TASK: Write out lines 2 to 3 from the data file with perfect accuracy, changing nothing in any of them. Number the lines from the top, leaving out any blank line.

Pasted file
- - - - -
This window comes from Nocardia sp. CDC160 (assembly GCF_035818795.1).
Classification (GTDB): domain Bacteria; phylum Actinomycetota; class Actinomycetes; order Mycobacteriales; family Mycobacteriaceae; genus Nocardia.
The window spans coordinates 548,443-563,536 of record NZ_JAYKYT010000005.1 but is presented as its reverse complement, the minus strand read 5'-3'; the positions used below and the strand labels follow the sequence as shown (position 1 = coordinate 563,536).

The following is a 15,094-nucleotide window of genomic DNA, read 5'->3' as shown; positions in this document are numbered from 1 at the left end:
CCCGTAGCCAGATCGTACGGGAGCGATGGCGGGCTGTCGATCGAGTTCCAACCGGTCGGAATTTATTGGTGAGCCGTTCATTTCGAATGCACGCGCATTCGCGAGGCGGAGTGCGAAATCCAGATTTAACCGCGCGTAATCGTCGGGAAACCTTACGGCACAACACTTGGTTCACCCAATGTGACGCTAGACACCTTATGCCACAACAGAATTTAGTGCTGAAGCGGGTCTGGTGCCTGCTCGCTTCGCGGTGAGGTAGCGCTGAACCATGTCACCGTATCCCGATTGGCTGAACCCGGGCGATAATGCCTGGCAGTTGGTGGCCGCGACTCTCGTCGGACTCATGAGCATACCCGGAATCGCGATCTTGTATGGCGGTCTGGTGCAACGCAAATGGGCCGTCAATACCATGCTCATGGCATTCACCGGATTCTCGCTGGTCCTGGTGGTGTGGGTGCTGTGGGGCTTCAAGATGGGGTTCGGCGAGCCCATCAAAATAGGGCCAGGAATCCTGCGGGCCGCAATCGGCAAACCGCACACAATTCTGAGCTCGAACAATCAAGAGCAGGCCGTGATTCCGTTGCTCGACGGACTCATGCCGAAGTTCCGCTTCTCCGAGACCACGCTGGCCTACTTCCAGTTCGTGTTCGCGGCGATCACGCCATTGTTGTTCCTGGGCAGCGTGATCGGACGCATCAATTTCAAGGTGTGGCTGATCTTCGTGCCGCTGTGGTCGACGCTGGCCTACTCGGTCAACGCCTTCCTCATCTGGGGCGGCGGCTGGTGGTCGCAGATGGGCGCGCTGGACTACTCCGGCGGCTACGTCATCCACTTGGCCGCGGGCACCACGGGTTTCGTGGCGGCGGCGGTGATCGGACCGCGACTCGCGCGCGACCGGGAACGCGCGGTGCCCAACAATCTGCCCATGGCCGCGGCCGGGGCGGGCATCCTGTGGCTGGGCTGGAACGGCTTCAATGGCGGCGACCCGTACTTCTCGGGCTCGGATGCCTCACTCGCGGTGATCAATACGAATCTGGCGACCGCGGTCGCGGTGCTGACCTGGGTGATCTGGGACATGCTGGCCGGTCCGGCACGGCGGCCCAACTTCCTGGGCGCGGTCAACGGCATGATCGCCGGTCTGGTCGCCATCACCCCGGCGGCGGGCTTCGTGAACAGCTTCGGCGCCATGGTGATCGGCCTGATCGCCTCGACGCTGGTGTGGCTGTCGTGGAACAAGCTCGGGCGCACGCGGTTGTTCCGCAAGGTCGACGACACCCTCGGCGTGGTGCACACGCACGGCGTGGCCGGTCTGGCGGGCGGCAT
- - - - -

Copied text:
Classification (GTDB): domain Bacteria; phylum Actinomycetota; class Actinomycetes; order Mycobacteriales; family Mycobacteriaceae; genus Nocardia.
The window spans coordinates 548,443-563,536 of record NZ_JAYKYT010000005.1 but is presented as its reverse complement, the minus strand read 5'-3'; the positions used below and the strand labels follow the sequence as shown (position 1 = coordinate 563,536).